Consulting to Product Management: AMA with Rohan Gupta

Rohan has around 7 years of experience in both management consulting and product management. He started in analytics, building data solutions for the aerospace sector. His transition to ZS Associates was a leap into strategic consulting for pharmaceutical giants like Pfizer and Sanofi, having played a critical role in mergers and market entries for their expansion.

His passion for finance took him to Indian Institute of Management Calcutta for an MBA, after which he joined Rivigo, a logistics start-up, where he significantly contributed to increasing the company's revenue, adding ₹25 CR annually through his product management strategies.

He briefly returned to consulting at BCG, managing a substantial ₹100 CR project with India's largest bank, where he made notable financial impacts.

However, drawn back to product management, Rohan now makes significant contributions at Deutsche Telekom, improving product lines and driving customer satisfaction with his impactful strategies.

As we get started, can you let us know how your day looks like at Deutsche Telekom?

A typical day is something like this:

  • A series of meetings with various stakeholders, encompassing engineering teams, business partners, and design collaborators, all integral to the product launch process. Such interactions account for approximately 60% of the day. 
  • An additional 20% is dedicated to the development and refinement of product requirement documents. 
  • The remaining time is allocated to managing operational tasks, which include responding to emails and resolving technical issues raised by stakeholders.

What are the top 5 things you evaluate in an APM and a PM resume?

Top 5 things are:

  1. PM Experience.
  2. Technical & Analytical skills.
  3. Personal interests (that's extremely important to understand the personality).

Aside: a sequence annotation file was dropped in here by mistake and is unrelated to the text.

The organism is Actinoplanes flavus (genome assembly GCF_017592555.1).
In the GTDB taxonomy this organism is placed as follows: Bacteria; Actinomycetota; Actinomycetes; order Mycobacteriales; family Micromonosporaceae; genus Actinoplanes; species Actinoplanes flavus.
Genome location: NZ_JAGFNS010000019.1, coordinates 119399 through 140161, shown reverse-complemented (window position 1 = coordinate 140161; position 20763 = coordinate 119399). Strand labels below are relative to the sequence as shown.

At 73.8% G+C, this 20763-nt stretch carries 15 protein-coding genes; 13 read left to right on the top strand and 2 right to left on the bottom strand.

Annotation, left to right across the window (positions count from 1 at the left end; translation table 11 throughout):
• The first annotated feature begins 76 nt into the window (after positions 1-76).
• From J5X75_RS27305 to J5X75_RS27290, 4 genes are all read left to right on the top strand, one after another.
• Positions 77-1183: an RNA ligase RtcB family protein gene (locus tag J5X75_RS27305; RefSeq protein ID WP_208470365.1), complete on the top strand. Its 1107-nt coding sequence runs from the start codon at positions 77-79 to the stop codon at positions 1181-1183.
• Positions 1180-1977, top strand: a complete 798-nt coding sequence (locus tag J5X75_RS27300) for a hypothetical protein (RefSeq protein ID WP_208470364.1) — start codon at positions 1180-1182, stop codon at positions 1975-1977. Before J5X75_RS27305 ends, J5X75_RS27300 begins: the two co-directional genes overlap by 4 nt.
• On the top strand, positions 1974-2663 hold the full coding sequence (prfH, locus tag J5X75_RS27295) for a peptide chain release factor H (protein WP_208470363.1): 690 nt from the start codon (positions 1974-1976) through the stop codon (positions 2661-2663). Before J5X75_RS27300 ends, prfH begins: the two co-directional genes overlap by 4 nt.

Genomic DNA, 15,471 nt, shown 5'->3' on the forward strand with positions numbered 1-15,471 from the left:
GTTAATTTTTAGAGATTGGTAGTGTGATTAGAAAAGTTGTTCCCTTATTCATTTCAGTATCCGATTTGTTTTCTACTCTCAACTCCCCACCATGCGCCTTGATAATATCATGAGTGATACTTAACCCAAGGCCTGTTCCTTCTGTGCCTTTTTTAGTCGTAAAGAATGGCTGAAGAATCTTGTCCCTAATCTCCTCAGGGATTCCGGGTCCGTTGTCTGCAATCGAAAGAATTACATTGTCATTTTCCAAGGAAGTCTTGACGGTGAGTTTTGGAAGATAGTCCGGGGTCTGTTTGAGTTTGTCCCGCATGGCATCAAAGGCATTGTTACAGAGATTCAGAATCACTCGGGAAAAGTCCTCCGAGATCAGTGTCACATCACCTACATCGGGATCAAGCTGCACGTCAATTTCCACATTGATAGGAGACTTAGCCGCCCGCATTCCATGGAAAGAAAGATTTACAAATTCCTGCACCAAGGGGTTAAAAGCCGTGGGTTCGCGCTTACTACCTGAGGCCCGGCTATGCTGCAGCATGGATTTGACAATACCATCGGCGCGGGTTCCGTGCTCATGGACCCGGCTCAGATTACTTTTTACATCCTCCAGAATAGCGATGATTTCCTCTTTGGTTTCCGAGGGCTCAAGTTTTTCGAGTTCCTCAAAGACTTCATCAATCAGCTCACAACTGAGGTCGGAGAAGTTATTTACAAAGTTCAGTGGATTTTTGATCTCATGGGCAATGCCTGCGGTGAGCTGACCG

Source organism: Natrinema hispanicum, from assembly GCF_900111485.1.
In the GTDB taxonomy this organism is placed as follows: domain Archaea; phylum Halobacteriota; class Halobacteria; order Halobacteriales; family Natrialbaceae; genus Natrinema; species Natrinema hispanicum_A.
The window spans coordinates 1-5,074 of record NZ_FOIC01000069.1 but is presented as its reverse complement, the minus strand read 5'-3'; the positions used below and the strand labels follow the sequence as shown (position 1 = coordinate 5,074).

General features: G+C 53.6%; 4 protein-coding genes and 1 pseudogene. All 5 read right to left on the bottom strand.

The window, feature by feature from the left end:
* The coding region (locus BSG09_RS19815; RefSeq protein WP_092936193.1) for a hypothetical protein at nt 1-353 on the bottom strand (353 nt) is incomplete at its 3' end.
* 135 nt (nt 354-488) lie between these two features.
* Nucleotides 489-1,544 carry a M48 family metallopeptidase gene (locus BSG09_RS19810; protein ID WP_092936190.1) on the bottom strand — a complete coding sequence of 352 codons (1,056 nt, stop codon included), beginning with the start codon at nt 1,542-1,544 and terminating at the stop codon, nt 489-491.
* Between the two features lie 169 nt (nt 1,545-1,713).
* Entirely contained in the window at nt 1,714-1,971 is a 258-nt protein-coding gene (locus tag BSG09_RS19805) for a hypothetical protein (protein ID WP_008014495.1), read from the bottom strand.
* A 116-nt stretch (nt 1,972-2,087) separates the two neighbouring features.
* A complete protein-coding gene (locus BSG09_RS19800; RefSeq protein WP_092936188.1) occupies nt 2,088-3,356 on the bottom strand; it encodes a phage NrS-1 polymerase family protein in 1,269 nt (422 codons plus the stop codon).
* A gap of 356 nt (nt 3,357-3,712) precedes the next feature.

4. Achievements.
  5. Any certification (not just related to product but in general).

How to make the best out of the PM role?

Great question, couple of things

  1. Clear understanding of the market and customers
  2. Master Prioritization (Extremely critical)
  3. Build Strong relationships with your stakeholders
  4. Be data driven.. try to make every decision based on data and not on assumption
  5. Communication - How and when

For our audience, can you give more insights on what kind of products you're building in your current role?

In my present position, I am engaged with core products designed specifically for internal stakeholders rather than end-users. As a member of the central team, the product I contribute to influences the suite of consumer-facing products across different teams. My focus is on developing a robust engine for campaigns, coupons, NPS that enables internal users to craft these elements for display within the app. While the user interface aspect presents minimal complexity, the project is technically intricate, involving numerous components each introducing unique challenges.

How does generally feature prioritisation happen in real world scenarios? Although there are many frameworks, but, I guess they would not be directly applicable? Also what kind of answer is expected in an interview for such a question?

It generally depends on the high level business goals for the company for that quarter/year. Is it revenue, is it cost, is it acquisition and that's how we evaluate what to build and when.

But even for the same goal, there could be multiple features we can possibly build, how to prioritise the features?

Impact they’ll bring: most needed vs good to have. First go with Most needed and then good to have.

Ideally, how frequently should the product updates be done?

Depends on a variety of factors, including the type of product, user needs, the nature of updates and of course the available resources. the ideal frequency is the one that best balances these factors.

I have seen updates happening every 2 hours for a few products like Github! Somehow I'm worried about touching the prod that frequently.

They have a continuous deployment practices and they have a extremely different approach.

For young professionals with less than 3 years of experience in other roles (anything to do with corporate), do you suggest them to take prior education of sorts (MBAs, certifications, PG Diploma kinda stuff) before applying to such roles or can they self-learn, apply and appear in an interview for a PM or CM role?